in the past two days. three died yesterday from rocket fire. egypt dispatched its prime minister to gaza to show support for the palestinian people and hamas today. he met with hamas's prime minister about the casualties on the ground. he visited a hospital, showed emotion over the death of a 1-year-old boy. he also read a verse from the koran and later egypt's president mohammed morsi gave a fiery speech in support of the palestinian people on state tv. listen. >> we support the people of gaza. what hurts them, hurts us. >> hate and violence between the israelis and palestinians was sparked by this. israel's assassination of hamas's military chief on wednesday. an assassination that israel called necessary because of increased rocket attacks from gaza into israel the last several weeks. our senior international correspondent ben wiederman has been covering the middle east. you've been covering it for decades now. when you see israel moving hundreds of troops to the border of israel and gaza and saying it's going to call up 16,000 more reservists, what does that sound like they're prepar
protests throughout the muslim world today after friday prayers came to an end. in egypt, crowds in cairo and alexandria waved palestinian flags and chanted anti-israeli slogans. thousands of people also turned out in yemen to denounce the israeli offensive. and in turkey, a one-time israeli ally, people in istanbul called for the death of the jewish state. >> brown: and for more on the conflict, we are joined by hisham melham, washington bureau chief for al- arabiya; and dan schueftan is director of national security studies center at the university of haifa. gentlemen, one thing i think a lot of people, myself included are wondering how did this flare-up seemingly so quickly. dan schueftan. >> well, since hamas took over we had for a while a thousand rockets per year, then came israeli escalation and-- and it went down to a small number of rockets every year, last year again we came to about a thousand rockets against israel. and this intensified in recent weeks to the point where israel had to take action. israel was saying for about two weeks, i mean people here were dealing with the
that are getting involved and taking sides, like egypt, friend of hamas, and the united states, which tonight is sending naval vessels offshore in case americans need to get out of there. it has been another day of explosions and air raid sirens. it remains a situation on the edge. we have two reports tonight. our richard engel is in gaza, we want to begin, though, with martin fletcher in tel aviv. >> reporter: good evening, they met on the agenda escalating in gaza and a possible ground invasion. the militants are challenging israel, by firing rockets where they never fired them before. a complete surprise, jerusalem, israel's capital, was attacked for the first time today. this picture on the internet, two rockets fired from gaza fell harmlessly outside the city. in two days, the second time the rocket fell in the sea. hamas showing its back has not been broken. there is no rest for the south, either, even while burying the dead from yesterday's raid that killed three people. mourners went into panic, at yet another siren warning for yet another rocket attack from gaza. there is a sharp spi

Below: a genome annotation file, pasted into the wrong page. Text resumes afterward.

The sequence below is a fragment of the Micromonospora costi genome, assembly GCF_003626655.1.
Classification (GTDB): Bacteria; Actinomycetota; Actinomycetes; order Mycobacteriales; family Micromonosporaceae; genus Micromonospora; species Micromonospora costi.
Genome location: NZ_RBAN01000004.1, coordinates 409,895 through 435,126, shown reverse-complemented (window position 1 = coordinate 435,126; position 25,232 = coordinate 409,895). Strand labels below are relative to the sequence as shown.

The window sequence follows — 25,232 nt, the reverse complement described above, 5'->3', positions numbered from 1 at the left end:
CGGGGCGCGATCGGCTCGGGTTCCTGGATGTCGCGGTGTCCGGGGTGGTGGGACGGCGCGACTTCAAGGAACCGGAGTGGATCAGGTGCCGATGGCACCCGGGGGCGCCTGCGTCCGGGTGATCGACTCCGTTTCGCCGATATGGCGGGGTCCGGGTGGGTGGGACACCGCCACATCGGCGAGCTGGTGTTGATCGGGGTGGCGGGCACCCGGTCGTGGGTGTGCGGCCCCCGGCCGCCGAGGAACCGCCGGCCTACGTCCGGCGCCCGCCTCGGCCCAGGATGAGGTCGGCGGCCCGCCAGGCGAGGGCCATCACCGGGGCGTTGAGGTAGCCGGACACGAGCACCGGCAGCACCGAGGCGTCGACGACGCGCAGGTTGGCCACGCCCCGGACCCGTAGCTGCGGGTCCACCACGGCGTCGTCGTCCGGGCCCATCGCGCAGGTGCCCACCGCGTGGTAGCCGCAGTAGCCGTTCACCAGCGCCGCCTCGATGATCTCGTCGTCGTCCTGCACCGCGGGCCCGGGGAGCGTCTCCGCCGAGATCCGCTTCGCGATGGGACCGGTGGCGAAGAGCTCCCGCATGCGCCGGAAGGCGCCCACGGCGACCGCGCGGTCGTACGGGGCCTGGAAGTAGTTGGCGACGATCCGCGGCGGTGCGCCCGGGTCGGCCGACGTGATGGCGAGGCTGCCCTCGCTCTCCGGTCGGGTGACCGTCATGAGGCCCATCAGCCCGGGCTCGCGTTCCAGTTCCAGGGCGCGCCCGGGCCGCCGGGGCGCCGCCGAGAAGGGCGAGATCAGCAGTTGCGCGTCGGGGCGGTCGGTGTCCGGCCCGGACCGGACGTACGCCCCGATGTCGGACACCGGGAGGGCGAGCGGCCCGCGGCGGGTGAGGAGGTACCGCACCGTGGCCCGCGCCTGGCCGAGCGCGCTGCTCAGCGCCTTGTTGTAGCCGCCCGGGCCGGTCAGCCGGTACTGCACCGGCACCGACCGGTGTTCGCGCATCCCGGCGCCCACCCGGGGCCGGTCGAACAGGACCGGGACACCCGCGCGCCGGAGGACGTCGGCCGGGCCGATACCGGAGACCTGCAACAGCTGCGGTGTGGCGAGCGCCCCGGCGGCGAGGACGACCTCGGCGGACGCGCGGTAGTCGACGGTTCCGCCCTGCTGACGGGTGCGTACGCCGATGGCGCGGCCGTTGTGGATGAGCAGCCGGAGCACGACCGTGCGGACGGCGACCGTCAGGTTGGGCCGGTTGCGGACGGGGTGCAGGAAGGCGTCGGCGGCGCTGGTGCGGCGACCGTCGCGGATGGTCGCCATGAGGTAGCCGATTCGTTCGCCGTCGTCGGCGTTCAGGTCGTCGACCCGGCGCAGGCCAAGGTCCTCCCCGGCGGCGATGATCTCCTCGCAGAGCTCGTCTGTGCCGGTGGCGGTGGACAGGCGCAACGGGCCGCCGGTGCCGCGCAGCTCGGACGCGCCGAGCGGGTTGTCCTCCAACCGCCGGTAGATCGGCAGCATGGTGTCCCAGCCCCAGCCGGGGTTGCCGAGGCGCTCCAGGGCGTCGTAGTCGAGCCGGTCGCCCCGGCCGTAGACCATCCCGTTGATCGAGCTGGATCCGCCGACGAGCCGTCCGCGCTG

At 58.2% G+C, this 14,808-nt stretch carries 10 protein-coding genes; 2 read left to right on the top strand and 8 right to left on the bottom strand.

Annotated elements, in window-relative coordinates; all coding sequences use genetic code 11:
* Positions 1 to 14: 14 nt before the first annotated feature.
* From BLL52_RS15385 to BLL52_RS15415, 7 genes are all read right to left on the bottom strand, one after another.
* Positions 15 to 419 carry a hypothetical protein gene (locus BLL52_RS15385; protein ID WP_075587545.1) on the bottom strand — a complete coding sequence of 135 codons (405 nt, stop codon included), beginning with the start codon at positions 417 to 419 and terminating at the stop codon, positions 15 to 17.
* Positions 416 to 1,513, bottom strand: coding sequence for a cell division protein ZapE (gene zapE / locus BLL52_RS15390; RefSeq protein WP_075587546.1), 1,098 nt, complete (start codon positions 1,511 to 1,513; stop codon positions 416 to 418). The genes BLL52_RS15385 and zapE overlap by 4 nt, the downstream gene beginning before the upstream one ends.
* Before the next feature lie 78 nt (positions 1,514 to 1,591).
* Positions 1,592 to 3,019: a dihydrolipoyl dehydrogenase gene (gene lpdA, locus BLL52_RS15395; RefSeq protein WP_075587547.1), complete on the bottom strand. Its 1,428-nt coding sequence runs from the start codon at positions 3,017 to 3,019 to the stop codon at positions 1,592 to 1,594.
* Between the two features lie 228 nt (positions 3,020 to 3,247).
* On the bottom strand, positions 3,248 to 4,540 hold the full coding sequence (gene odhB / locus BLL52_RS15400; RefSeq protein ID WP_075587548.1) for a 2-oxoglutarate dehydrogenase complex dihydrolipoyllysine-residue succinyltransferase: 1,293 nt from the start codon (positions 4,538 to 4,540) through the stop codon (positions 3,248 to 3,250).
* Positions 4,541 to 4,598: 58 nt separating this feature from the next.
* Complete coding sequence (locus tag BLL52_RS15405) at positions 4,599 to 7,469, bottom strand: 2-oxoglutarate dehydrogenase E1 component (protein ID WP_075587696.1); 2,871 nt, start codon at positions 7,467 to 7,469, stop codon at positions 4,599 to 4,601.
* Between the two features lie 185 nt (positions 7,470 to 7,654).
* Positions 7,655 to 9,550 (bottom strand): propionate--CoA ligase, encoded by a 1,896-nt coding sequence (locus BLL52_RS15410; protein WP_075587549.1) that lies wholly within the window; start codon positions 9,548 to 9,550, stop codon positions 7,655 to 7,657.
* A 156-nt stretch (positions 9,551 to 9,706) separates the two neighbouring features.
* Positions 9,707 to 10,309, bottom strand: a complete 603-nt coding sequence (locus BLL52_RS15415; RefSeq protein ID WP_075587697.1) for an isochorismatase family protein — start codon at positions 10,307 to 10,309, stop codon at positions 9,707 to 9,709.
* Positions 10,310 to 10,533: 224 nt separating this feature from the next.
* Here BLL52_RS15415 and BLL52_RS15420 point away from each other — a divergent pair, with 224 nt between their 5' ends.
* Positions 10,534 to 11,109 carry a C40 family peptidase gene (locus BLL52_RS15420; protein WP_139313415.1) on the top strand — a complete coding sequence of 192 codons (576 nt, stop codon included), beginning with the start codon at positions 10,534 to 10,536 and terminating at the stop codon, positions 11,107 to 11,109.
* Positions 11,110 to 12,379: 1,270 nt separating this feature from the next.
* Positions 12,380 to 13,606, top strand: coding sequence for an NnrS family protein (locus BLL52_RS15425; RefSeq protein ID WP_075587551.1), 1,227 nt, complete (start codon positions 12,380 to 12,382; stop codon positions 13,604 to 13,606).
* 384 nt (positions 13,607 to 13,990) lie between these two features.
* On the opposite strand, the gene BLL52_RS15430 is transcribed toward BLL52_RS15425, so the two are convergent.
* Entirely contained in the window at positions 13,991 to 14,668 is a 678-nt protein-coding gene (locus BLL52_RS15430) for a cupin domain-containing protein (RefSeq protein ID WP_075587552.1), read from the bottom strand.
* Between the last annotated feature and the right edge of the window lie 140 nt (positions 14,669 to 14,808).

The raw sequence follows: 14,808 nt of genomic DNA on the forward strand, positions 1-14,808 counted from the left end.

are scrambling to try to get israel and hamas to take a step back. egypt's prime minister and president arrived in gaza today. a planned cease-fire for the visit never materialized while president mohamed morsi made it clear whose side egypt is on. >> translator: we support the people of gaza. we are with them in their trenches. what hurts them hurts us. and the blood that flows from their children is our blood too. >> so most of the west, including the united states sides with israel. a nation now on the brink of staging a ground assault. israel's deputy foreign minister told cnn this morning that would trigger that move. >> if we will see in the next 24, 36 hours more rockets, launched at us, i think that would be the trigger. >> ben wedeman joins me now from the israel/gaza border. what are you seeing and hearing there now? >> reporter: it is a bit surreal here. we're in the city's marina right next to the yoko sushi restaurant. as you can see, there are people out, having dinner. seemingly to be living a normal life. but the owner of this restaurant did tell us just an hour ago they heard t